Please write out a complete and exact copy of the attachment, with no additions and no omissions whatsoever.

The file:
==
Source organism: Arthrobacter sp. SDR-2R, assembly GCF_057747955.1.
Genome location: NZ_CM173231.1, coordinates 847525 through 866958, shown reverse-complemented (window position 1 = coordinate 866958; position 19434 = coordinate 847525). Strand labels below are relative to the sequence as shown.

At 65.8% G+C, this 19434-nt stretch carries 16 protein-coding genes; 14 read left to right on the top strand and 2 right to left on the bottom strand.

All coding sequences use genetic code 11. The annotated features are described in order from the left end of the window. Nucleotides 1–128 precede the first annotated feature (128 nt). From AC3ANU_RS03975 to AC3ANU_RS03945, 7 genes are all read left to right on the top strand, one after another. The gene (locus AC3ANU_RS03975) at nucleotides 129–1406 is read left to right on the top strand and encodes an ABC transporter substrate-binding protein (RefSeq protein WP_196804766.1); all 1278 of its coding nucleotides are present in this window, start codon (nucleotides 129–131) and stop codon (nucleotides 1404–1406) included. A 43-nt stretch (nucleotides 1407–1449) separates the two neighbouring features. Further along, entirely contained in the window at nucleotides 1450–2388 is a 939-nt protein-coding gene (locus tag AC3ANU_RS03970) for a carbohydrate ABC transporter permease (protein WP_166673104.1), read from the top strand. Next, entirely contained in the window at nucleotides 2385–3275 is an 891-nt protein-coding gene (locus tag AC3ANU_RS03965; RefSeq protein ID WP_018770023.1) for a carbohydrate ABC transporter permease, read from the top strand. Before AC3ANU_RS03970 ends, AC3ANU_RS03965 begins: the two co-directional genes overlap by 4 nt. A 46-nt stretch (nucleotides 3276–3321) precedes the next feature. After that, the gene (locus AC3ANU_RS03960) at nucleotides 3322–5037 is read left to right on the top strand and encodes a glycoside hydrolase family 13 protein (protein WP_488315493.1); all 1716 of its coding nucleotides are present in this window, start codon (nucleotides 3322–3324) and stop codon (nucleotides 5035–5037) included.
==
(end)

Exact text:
Source organism: Arthrobacter sp. SDR-2R, assembly GCF_057747955.1.
Genome location: NZ_CM173231.1, coordinates 847525 through 866958, shown reverse-complemented (window position 1 = coordinate 866958; position 19434 = coordinate 847525). Strand labels below are relative to the sequence as shown.

At 65.8% G+C, this 19434-nt stretch carries 16 protein-coding genes; 14 read left to right on the top strand and 2 right to left on the bottom strand.

All coding sequences use genetic code 11. The annotated features are described in order from the left end of the window. Nucleotides 1–128 precede the first annotated feature (128 nt). From AC3ANU_RS03975 to AC3ANU_RS03945, 7 genes are all read left to right on the top strand, one after another. The gene (locus AC3ANU_RS03975) at nucleotides 129–1406 is read left to right on the top strand and encodes an ABC transporter substrate-binding protein (RefSeq protein WP_196804766.1); all 1278 of its coding nucleotides are present in this window, start codon (nucleotides 129–131) and stop codon (nucleotides 1404–1406) included. A 43-nt stretch (nucleotides 1407–1449) separates the two neighbouring features. Further along, entirely contained in the window at nucleotides 1450–2388 is a 939-nt protein-coding gene (locus tag AC3ANU_RS03970) for a carbohydrate ABC transporter permease (protein WP_166673104.1), read from the top strand. Next, entirely contained in the window at nucleotides 2385–3275 is an 891-nt protein-coding gene (locus tag AC3ANU_RS03965; RefSeq protein ID WP_018770023.1) for a carbohydrate ABC transporter permease, read from the top strand. Before AC3ANU_RS03970 ends, AC3ANU_RS03965 begins: the two co-directional genes overlap by 4 nt. A 46-nt stretch (nucleotides 3276–3321) precedes the next feature. After that, the gene (locus AC3ANU_RS03960) at nucleotides 3322–5037 is read left to right on the top strand and encodes a glycoside hydrolase family 13 protein (protein WP_488315493.1); all 1716 of its coding nucleotides are present in this window, start codon (nucleotides 3322–3324) and stop codon (nucleotides 5035–5037) included.